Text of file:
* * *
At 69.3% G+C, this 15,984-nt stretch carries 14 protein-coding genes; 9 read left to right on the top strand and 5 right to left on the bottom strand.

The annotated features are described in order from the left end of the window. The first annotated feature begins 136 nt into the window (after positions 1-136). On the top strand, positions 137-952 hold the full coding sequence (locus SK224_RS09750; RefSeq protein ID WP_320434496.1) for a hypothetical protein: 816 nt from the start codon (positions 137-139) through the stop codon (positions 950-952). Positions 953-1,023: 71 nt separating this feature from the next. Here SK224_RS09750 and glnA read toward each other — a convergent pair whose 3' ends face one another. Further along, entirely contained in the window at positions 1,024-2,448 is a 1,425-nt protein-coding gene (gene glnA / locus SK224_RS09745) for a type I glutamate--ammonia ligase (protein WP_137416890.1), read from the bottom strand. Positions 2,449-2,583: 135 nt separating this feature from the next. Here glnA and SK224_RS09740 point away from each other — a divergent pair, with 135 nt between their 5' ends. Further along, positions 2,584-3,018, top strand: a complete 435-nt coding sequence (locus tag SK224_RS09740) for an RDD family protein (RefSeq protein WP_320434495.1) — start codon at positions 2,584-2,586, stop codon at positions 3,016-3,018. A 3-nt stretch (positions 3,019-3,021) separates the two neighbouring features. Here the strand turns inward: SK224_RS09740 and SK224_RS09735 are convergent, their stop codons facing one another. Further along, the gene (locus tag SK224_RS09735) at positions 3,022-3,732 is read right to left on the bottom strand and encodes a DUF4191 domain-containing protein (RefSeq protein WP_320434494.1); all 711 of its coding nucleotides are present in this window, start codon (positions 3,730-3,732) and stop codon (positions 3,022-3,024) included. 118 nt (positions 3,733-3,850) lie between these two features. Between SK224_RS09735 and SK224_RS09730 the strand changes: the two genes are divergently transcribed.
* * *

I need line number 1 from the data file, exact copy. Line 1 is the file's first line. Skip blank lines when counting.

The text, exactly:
At 69.3% G+C, this 15,984-nt stretch carries 14 protein-coding genes; 9 read left to right on the top strand and 5 right to left on the bottom strand.